Wednesday, June 3, 2009

Seven Deadly Sins Remix: Pride Edition

"Only the nobility have ancestors. Most people only have grandparents!" - Pridefly, Ash Girl by Timberlake Wertenbaker.

"Pride comes before a fall", sez the old adage. It's better to be low-born and humble, than high-born and proud.

It's about half right. If you're considered low-born and humble for it, chances are you don't have anything to be proud of in your whacked world where class difference between the commoner and nobility class actually makes a difference - we tried that and the French Revolution happened.

Unless in excess, I see no reason for pride to be a deadly sin. I can see how it can be used as a deadly form of social control, though. If you want to keep a person down, tell them they have nothing to be proud of. That they shouldn't see their accomplishments as worth much. This can effectively prevent a person from asserting themselves, because part of what fuels our self-assurance in this world is our pride and joy tha comes from achieving, from doing stuff we're good at, from being ourselves.

If we can't be proud of these things, then our happiness would derive more from outside factors, often dependent on other people. So we stop making ourselves happy and dedicate ourselves to making other people happy, just to prop ourselves up.

Take away the pride one has in something specific they do, and you have a person who believes their unique talent is nothing more than a gift that isn't really theirs. They can never truly own their talent, because they can't take pride in it. And when they don't believe they own their talent, they become easily manipulated into doing stuff with their talent that they might not want to, if only to avoid the criticism that they are selfish with their skill which could be used for XYZ purposes.

We need to have pride. We need to know, from ourselves for ourselves, that pride in our skills, our accomplishments, our doings, our virtues, our selves, is an okay thing. Pride can help us uplift ourselves, that we can serve those we love so much better, because we are sure in ourselves and our capability to do things. Pride breeds in children the self-confidence they need to grow up happy, healthy mature adults, secure in their place in the world, that they will own it, serve it, change it as it needs.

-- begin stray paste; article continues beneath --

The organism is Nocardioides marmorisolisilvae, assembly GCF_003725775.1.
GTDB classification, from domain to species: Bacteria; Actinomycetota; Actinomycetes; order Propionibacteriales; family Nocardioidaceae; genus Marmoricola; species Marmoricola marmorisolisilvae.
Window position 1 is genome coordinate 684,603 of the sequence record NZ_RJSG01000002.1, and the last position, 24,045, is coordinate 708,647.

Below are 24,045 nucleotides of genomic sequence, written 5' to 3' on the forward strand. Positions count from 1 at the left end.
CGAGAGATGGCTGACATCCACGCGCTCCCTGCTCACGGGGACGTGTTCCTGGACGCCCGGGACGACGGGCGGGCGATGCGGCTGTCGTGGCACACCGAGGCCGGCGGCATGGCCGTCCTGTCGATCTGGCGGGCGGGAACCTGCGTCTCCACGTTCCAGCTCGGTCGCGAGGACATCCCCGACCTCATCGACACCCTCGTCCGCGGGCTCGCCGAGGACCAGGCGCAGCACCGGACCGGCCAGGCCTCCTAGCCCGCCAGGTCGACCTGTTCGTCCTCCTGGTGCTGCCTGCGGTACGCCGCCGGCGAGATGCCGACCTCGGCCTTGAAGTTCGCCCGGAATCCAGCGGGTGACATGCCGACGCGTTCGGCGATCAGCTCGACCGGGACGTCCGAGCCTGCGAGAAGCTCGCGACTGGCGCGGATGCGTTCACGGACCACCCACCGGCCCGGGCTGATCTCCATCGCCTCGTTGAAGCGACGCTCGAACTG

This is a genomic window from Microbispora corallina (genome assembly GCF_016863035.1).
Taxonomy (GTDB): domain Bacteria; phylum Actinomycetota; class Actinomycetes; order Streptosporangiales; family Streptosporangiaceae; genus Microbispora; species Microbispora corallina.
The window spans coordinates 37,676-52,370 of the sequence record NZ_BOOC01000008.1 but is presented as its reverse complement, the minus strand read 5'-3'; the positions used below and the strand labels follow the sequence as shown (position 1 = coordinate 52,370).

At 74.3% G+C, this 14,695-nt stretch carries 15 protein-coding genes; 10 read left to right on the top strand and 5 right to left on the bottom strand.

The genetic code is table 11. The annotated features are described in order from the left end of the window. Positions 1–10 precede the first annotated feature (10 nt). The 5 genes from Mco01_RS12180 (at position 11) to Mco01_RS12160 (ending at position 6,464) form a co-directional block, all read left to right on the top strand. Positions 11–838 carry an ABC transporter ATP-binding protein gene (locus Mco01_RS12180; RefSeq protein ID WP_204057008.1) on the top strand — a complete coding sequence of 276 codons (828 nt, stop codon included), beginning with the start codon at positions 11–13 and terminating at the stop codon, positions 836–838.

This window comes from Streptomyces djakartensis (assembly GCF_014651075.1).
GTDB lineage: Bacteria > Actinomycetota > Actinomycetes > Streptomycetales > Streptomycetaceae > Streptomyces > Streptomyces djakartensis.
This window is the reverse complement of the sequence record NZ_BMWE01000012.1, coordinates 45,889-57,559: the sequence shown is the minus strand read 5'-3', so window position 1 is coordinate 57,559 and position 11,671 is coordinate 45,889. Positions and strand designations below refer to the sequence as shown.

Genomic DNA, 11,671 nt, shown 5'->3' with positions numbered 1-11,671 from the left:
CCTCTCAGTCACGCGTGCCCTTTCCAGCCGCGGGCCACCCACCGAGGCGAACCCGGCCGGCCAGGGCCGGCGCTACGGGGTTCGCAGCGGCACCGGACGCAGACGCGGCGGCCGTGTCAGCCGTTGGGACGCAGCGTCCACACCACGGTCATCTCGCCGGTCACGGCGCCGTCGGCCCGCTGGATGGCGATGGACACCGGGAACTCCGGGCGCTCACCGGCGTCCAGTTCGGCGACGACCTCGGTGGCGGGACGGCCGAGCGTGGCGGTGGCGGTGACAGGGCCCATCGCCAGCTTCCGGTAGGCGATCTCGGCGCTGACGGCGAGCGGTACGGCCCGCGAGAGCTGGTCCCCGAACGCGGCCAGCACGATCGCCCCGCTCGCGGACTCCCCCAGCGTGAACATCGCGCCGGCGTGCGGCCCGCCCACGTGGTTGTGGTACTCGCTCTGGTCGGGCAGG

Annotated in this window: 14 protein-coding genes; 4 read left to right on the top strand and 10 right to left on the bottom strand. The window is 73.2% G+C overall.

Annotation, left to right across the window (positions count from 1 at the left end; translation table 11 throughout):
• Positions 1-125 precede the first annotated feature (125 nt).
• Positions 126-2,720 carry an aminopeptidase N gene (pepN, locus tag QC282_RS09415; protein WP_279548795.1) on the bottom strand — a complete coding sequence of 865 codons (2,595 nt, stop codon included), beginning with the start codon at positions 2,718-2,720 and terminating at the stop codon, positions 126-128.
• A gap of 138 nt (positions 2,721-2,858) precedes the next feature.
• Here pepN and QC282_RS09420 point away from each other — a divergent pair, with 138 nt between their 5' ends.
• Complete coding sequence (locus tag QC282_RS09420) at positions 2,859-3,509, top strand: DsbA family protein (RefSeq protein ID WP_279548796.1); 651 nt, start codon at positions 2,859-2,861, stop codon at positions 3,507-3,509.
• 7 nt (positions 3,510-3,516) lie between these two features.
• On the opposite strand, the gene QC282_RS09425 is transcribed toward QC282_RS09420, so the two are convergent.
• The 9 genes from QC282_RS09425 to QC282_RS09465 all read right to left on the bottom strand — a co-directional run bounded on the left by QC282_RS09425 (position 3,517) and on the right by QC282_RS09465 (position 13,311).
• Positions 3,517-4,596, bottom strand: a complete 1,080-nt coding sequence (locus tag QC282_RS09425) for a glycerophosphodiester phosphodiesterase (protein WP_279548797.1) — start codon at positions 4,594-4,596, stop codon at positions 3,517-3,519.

For those packed with privilege, pride isn't really necessary at all. They've got all the cushion they need against the world, after all. But there's pride, and there's obnoxious arrogance, and whilst one can lead to the other, it doesn't have to.

So take some time out, and think about stuff you know you've done that was good, and be proud of yourself. You deserve that short reprieve from the rest of the world that's busy telling you how much you suck.

1 comment:

  1. I like this post, because I absolutely agree with it. I grew up in an enviroment where achievement was not praised or thought as anything important. What resulted from this kind of upbringing is my excessive self-deprecation and humilty, which I'm now trying to carefully de-program..

    Years ago in my uncle's house I came across a book about Lao Tzu's teachings, and became quite inspired by his views of quiet, unassuming show of wisdom and intelligence. This is how I come to approach the issue of pride.

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